So my Daughter started school today and was very excited about it. She got herself dressed but when she came downstairs I noticed the shirt she was wearing was about 3 inches too short in the arms and body so in addition to her belly hanging out, she looked like she had gorilla arms! lol! That and she had obviously worn this while painting one day and it was covered with little paint spatters.
I had her change her shirt and off to school she went. When I got home I decided to see if I could get one more year out her shirt. She has three of the same shirt (my mom found them on sale for a buck somewhere) and I knew they would all be fitting the same so I took the black shirt and the purple shirt and put them together to make a ‘new’ shirt.
Here’s the black shirt before:
and here’s the purple shirt before:
I love how the grease stains on the purple shirt show up so much more prominently in the photo than they do in real life. Yeah, laundry is not my forte and my daughter has a hard time understanding the difference between her shirt and a napkin.
Anyhow, first thing I did was cut the sleeves off of the black shirt. I didn’t measure anything, just eyeballed it and used the first sleeve cutoff to measure the second sleeve so they were even.
I needed to add about 3 inches to the length of the sleeve which worked out that I could simply cut off the purple sleeves at the underarm point.
I needed to add approximately the same amount the bottom of the shirt so I cut off the bottom portion of the purple shirt that equaled the length I needed to add plus the hem allowance of the black shirt.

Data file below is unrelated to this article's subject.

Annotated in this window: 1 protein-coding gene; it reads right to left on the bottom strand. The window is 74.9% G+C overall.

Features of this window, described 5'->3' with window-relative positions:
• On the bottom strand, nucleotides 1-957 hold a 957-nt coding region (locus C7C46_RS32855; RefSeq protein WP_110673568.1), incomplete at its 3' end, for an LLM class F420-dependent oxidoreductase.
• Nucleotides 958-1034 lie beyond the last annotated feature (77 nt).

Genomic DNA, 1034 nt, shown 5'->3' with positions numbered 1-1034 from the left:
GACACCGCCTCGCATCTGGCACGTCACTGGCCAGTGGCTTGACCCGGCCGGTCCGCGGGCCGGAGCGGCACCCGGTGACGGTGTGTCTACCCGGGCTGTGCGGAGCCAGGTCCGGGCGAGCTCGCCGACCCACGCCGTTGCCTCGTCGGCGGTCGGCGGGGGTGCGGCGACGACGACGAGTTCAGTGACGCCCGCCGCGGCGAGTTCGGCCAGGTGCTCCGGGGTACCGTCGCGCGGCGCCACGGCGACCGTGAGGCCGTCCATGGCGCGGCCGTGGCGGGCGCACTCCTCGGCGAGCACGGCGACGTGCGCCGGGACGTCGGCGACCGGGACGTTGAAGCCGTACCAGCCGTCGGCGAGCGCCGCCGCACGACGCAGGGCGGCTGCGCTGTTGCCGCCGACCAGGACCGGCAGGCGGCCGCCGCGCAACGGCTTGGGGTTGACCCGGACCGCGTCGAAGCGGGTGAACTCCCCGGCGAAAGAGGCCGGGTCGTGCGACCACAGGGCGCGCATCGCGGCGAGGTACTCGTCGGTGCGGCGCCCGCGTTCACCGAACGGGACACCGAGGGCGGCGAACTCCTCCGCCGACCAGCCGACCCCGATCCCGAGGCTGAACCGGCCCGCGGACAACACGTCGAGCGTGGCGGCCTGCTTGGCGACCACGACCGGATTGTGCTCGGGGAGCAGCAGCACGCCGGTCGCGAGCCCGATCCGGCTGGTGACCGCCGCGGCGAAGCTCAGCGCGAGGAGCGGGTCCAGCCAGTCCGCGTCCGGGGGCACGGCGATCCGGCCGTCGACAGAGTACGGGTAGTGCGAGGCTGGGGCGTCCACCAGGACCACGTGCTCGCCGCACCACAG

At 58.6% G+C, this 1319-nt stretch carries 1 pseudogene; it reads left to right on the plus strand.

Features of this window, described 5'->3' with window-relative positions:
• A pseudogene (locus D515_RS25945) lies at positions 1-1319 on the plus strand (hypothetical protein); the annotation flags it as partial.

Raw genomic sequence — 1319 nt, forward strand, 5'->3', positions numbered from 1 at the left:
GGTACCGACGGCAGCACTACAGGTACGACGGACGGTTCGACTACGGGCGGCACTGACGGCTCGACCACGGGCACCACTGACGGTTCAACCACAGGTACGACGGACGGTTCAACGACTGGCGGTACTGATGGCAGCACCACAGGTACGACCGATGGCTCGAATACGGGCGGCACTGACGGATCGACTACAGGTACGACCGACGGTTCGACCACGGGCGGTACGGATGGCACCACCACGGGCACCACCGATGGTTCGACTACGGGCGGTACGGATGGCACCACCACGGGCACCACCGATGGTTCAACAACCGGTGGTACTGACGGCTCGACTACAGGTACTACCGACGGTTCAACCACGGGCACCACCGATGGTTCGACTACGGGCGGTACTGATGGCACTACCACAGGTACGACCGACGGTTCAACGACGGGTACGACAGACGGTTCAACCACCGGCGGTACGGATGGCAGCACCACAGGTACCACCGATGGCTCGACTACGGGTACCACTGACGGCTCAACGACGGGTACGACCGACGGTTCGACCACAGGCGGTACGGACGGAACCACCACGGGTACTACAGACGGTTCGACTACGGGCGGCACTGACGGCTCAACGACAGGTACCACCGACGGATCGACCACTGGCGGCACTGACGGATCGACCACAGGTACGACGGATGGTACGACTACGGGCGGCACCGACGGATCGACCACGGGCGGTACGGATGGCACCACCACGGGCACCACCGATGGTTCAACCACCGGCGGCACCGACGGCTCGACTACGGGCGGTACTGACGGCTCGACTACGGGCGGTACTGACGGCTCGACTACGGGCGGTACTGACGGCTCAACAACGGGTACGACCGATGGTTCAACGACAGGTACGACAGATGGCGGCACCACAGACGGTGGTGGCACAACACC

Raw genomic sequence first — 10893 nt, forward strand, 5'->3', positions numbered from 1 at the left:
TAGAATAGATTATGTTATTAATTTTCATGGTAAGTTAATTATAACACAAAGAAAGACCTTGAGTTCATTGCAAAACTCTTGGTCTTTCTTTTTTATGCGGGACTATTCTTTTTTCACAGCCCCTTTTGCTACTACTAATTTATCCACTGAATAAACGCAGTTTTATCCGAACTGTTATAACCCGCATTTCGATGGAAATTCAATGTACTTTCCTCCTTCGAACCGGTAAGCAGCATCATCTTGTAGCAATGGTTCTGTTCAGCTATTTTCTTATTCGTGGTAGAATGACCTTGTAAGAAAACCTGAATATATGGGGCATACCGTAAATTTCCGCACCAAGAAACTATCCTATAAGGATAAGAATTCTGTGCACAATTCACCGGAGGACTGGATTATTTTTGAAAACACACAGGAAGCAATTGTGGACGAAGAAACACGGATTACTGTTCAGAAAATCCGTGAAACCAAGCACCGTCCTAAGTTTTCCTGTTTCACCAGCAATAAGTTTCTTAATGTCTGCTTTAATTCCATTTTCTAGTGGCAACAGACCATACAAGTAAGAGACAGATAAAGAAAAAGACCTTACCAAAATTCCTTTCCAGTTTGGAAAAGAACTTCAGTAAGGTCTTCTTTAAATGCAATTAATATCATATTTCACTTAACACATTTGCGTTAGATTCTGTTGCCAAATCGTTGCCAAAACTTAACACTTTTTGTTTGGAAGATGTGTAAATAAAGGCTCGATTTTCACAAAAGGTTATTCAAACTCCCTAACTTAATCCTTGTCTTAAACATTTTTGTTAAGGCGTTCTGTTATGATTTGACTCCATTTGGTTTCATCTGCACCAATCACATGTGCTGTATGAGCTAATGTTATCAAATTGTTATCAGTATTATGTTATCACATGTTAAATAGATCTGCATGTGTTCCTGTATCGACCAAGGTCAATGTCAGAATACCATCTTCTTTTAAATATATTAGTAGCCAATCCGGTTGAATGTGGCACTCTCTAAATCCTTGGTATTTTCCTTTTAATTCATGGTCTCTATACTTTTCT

I then inserted the purple piece I just cut off in the bottom of the black shirt, matched the side seams and lined up the cut edge with the top edge of the hem. Then I stitched around the hem of the black shirt to attach the two pieces making sure to follow the stitch line of the original hem. I used purple thread but you can use a matching thread.
Next I matched up the sleeve edges, right sides together and serged them together. You can use a straight stitch instead, knit fabrics tend to be resistant to fraying so there really isn’t much need to finish the edges.
So here’s how the shirt should look at this point.
In order to give the sleeves the look of being layered I flipped the seam up and stitched a “hem” around the black part of the sleeve.
I wanted to try and cover up some the paint spatters on the front of the shirt. Reverse applique is my favourite thing at the moment so I decided to put some reverse appliqued flowers on the front. It didn’t completely get rid of the paint splatter but I think it looks very cool now.
I cut the sleeves and front from the back of what was left of the purple shirt. I used the back since it was less stained and slightly bigger than the front. I turned the shirt inside out and pinned the purple to the front.
Next I turned it right side out again and drew my design on the shirt. Then I simply used a straight stitch and went around the design a couple of times.
I trimmed the excess purple from edges on the back and then cut out the black inside the petals.
And voila! New shirt that should last at least one more year before she completely grows out of it.
Some thoughts on this project.
To lengthen the sleeves you don’t have to cut the sleeves short, you can just add to the hem of the sleeves similar to how I added length to the hem of the shirt.
If you don’t have enough to lengthen the sleeves, just cut them off and hem them as short sleeves, that way they can’t be too short. :)
You can leave the front of the shirt plain, sew on an embellishment, iron on a patch, embroider something, it’s really up to you. I just really like reverse applique. :D